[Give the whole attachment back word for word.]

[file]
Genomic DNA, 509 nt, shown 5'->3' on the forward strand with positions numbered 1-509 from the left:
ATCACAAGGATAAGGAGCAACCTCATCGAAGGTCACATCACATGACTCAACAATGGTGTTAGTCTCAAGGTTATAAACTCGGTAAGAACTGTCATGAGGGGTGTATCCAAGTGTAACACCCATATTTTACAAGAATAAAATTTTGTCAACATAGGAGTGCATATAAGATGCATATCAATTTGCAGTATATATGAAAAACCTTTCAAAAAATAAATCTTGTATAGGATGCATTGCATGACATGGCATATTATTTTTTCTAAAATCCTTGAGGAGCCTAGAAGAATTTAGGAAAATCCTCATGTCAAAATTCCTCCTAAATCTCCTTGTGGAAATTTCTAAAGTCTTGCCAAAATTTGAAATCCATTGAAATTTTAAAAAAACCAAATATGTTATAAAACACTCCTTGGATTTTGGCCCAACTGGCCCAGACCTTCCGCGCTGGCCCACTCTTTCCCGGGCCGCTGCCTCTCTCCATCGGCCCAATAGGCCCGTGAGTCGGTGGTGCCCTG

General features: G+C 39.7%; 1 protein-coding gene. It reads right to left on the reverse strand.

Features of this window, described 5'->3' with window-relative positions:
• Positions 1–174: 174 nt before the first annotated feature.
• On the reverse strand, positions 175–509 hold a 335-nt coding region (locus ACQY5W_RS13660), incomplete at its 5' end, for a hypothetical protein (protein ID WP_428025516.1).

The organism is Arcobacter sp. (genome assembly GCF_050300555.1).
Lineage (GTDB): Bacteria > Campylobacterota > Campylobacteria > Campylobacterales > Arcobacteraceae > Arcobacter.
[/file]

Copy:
Genomic DNA, 509 nt, shown 5'->3' on the forward strand with positions numbered 1-509 from the left:
ATCACAAGGATAAGGAGCAACCTCATCGAAGGTCACATCACATGACTCAACAATGGTGTTAGTCTCAAGGTTATAAACTCGGTAAGAACTGTCATGAGGGGTGTATCCAAGTGTAACACCCATATTTTACAAGAATAAAATTTTGTCAACATAGGAGTGCATATAAGATGCATATCAATTTGCAGTATATATGAAAAACCTTTCAAAAAATAAATCTTGTATAGGATGCATTGCATGACATGGCATATTATTTTTTCTAAAATCCTTGAGGAGCCTAGAAGAATTTAGGAAAATCCTCATGTCAAAATTCCTCCTAAATCTCCTTGTGGAAATTTCTAAAGTCTTGCCAAAATTTGAAATCCATTGAAATTTTAAAAAAACCAAATATGTTATAAAACACTCCTTGGATTTTGGCCCAACTGGCCCAGACCTTCCGCGCTGGCCCACTCTTTCCCGGGCCGCTGCCTCTCTCCATCGGCCCAATAGGCCCGTGAGTCGGTGGTGCCCTG

General features: G+C 39.7%; 1 protein-coding gene. It reads right to left on the reverse strand.

Features of this window, described 5'->3' with window-relative positions:
• Positions 1–174: 174 nt before the first annotated feature.
• On the reverse strand, positions 175–509 hold a 335-nt coding region (locus ACQY5W_RS13660), incomplete at its 5' end, for a hypothetical protein (protein ID WP_428025516.1).

The organism is Arcobacter sp. (genome assembly GCF_050300555.1).
Lineage (GTDB): Bacteria > Campylobacterota > Campylobacteria > Campylobacterales > Arcobacteraceae > Arcobacter.